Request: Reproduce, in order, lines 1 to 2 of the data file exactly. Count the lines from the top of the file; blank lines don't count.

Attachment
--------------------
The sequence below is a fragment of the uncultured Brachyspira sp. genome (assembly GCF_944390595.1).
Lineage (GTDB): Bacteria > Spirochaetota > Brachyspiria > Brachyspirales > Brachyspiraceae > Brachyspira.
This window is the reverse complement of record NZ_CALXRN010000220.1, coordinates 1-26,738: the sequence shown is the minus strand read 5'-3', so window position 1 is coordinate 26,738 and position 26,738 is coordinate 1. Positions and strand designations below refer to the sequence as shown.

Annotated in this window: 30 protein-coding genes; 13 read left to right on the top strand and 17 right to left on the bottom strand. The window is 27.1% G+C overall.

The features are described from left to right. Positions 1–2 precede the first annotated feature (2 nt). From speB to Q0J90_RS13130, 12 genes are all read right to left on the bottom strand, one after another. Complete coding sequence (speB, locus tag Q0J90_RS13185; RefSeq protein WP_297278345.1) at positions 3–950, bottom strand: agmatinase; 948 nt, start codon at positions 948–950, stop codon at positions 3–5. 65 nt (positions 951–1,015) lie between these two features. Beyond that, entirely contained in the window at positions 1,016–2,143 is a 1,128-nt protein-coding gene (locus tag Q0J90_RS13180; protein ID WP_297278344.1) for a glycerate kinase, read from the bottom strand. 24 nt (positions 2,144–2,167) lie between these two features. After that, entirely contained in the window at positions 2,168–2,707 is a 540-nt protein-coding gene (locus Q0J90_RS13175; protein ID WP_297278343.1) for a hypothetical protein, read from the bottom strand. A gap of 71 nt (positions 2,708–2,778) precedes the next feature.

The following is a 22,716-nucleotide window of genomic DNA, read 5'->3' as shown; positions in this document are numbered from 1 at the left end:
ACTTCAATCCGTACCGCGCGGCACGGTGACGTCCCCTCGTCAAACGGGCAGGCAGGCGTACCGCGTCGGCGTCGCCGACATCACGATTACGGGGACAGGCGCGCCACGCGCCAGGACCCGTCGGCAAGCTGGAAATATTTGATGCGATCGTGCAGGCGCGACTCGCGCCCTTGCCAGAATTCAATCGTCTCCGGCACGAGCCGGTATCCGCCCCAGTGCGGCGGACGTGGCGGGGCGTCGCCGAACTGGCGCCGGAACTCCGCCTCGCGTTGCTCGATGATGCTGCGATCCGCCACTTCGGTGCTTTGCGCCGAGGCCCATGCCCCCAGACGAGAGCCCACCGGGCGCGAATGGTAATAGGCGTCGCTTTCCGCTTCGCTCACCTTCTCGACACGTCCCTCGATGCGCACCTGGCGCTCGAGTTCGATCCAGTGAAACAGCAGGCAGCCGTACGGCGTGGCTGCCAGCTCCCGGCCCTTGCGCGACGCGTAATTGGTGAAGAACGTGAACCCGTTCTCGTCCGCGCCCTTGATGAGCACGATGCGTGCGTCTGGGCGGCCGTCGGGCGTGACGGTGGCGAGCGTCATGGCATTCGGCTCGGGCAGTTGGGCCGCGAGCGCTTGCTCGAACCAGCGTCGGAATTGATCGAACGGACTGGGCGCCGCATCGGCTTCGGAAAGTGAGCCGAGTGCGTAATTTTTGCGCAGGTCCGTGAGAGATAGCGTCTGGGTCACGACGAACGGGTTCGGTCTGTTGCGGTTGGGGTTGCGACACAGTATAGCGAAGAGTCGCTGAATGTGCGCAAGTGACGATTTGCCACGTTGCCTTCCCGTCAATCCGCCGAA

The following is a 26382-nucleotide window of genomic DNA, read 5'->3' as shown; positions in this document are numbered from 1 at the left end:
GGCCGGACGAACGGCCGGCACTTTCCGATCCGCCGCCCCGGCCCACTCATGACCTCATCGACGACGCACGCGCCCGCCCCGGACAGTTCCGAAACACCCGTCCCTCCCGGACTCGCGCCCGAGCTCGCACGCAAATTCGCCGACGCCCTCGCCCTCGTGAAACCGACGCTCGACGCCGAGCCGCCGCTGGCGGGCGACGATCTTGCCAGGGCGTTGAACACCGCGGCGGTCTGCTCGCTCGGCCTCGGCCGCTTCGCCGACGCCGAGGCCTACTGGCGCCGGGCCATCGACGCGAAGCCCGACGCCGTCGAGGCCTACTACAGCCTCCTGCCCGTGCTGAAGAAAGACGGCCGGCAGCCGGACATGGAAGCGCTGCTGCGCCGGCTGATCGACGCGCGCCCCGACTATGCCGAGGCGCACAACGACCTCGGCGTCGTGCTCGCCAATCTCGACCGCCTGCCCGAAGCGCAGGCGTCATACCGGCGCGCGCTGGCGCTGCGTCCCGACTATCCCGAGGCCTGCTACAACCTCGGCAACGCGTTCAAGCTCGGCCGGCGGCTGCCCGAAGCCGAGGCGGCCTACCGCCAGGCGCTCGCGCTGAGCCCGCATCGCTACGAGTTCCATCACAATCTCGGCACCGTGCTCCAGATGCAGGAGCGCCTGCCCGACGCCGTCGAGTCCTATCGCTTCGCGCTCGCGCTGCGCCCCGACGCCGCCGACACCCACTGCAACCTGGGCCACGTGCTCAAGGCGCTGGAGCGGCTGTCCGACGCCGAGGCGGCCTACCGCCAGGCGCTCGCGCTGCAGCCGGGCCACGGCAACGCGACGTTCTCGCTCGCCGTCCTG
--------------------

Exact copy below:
The sequence below is a fragment of the uncultured Brachyspira sp. genome (assembly GCF_944390595.1).
Lineage (GTDB): Bacteria > Spirochaetota > Brachyspiria > Brachyspirales > Brachyspiraceae > Brachyspira.